Wednesday, April 7, 2010

2010 Recovery: Default and Bankruptcy Fears Simply Shift From Banks to Countries

The world is not exactly going through an economic recovery in 2010, but by a shift of the focus of the crisis, according to analysis published in this week's New Yorker magazine.

"Another year, another crisis". If last year we feared that large banks failed, now the fear is that whole governments will come down, says the article by James Surowiecki, in The Financial Page.

Today, Greece's debt totals U.S. $ 400 billion, a GDP of about U.S. $ U.S. $ 340 billion annually (and contracting). There are also concerns about Portugal, Ireland, Italy, Greece and Spain. The author points out that U.S. states go through similar problems.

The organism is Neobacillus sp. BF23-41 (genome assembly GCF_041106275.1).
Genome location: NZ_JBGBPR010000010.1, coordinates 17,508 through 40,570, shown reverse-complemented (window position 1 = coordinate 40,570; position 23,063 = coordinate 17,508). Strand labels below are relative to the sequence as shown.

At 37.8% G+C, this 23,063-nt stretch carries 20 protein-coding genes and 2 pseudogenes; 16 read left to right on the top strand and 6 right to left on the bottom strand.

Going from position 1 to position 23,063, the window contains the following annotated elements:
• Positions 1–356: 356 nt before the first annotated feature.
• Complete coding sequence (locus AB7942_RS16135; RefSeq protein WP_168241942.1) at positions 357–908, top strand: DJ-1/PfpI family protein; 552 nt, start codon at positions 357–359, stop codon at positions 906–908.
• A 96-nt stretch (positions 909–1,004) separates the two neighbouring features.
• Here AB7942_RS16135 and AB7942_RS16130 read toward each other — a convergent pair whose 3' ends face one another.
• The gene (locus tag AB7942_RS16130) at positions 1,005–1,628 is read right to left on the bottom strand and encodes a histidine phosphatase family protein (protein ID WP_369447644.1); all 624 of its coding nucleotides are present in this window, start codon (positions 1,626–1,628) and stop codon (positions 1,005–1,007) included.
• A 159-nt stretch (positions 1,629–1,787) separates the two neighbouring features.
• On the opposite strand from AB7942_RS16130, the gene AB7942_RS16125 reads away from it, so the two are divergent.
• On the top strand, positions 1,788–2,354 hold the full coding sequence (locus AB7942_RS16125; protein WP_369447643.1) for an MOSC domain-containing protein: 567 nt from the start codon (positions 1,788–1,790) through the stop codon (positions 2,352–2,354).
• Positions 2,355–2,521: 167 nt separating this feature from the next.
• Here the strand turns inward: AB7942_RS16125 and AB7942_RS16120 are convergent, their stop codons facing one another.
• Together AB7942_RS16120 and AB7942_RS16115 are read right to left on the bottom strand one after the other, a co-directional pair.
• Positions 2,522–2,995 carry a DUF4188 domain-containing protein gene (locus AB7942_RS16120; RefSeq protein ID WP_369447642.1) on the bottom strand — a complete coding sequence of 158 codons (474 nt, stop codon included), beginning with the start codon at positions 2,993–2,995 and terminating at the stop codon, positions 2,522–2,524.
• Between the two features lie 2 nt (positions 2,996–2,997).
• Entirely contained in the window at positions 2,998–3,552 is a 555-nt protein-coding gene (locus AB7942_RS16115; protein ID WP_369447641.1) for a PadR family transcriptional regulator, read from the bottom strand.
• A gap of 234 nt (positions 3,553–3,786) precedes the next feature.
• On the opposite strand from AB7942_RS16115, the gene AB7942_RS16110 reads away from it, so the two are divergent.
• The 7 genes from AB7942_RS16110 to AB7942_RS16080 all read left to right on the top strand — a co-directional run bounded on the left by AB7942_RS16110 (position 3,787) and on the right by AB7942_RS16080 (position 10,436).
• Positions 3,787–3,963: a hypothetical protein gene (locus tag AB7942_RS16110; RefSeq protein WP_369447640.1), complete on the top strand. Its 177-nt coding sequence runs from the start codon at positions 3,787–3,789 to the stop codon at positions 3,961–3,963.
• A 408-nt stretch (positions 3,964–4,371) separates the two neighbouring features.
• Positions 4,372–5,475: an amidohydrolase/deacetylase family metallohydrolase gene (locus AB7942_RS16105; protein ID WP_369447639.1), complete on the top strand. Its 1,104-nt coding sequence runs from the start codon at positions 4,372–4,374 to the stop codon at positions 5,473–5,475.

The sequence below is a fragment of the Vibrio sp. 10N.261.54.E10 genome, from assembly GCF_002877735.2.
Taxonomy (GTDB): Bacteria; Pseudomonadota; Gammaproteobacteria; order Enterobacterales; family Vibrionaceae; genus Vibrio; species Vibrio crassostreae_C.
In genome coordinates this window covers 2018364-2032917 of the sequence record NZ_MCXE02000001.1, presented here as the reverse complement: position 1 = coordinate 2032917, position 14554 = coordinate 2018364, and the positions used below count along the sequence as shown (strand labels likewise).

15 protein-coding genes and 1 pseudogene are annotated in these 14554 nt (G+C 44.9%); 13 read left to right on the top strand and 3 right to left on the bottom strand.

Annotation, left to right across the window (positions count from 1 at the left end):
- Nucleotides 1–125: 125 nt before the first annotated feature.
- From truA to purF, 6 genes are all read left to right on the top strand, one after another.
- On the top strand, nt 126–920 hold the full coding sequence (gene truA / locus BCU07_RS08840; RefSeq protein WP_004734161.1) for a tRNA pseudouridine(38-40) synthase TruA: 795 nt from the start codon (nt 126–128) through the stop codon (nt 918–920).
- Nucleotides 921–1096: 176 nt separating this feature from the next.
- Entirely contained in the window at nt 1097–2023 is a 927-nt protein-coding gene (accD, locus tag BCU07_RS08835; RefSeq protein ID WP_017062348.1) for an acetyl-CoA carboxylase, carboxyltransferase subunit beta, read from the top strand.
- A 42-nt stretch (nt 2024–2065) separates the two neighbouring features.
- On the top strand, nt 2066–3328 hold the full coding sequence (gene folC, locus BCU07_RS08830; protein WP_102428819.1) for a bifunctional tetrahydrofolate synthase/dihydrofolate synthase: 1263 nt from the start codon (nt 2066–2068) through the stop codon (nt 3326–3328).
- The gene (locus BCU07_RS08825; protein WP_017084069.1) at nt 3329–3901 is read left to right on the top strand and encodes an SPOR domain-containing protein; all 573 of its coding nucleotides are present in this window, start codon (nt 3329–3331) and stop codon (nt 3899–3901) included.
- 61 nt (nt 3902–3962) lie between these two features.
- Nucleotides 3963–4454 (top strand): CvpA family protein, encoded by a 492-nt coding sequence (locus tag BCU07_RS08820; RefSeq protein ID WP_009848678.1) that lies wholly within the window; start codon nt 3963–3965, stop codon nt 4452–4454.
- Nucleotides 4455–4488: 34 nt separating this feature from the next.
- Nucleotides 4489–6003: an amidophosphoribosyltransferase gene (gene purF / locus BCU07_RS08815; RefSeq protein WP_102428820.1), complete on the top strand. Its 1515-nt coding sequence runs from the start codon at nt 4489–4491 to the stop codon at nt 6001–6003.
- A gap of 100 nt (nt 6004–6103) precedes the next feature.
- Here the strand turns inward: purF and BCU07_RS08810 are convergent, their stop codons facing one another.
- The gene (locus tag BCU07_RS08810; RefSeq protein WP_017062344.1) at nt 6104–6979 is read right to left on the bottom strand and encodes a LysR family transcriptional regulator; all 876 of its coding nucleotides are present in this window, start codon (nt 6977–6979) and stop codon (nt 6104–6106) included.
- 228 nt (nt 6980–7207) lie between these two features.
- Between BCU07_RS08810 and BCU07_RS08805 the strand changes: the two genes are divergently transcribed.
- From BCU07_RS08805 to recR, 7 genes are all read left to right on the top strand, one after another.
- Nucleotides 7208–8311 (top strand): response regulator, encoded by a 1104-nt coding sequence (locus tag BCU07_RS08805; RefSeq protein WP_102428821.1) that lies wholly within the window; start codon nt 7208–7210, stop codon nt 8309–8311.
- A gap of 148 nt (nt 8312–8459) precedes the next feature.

The Wall Street Journal asked: 'Who is going to default first, Greece or California?". According to them, the U.S. states as well as Greece and other European countries, did a "trick" accounting to give the impression that they owed less. The article considers that the rich countries of Europe, especially Germany, which did not want to help Greece, are making the same mistake that occurred in the U.S. in the 1840s, after a housing bubble. At the time, eight states defaulted on their creditors because the federal government refused to bail them out.

Today, the U.S. states can count on help from Washington, which alleviates the concerns in the country, according to Surowiecki. He suggests the same medicine for the Europeans: "It seems that we learned our lessons. If Europe wants to be more than Germany and a handful of other countries, it should do the same. "

The problem is you cannot solve a debt problem with more debt.

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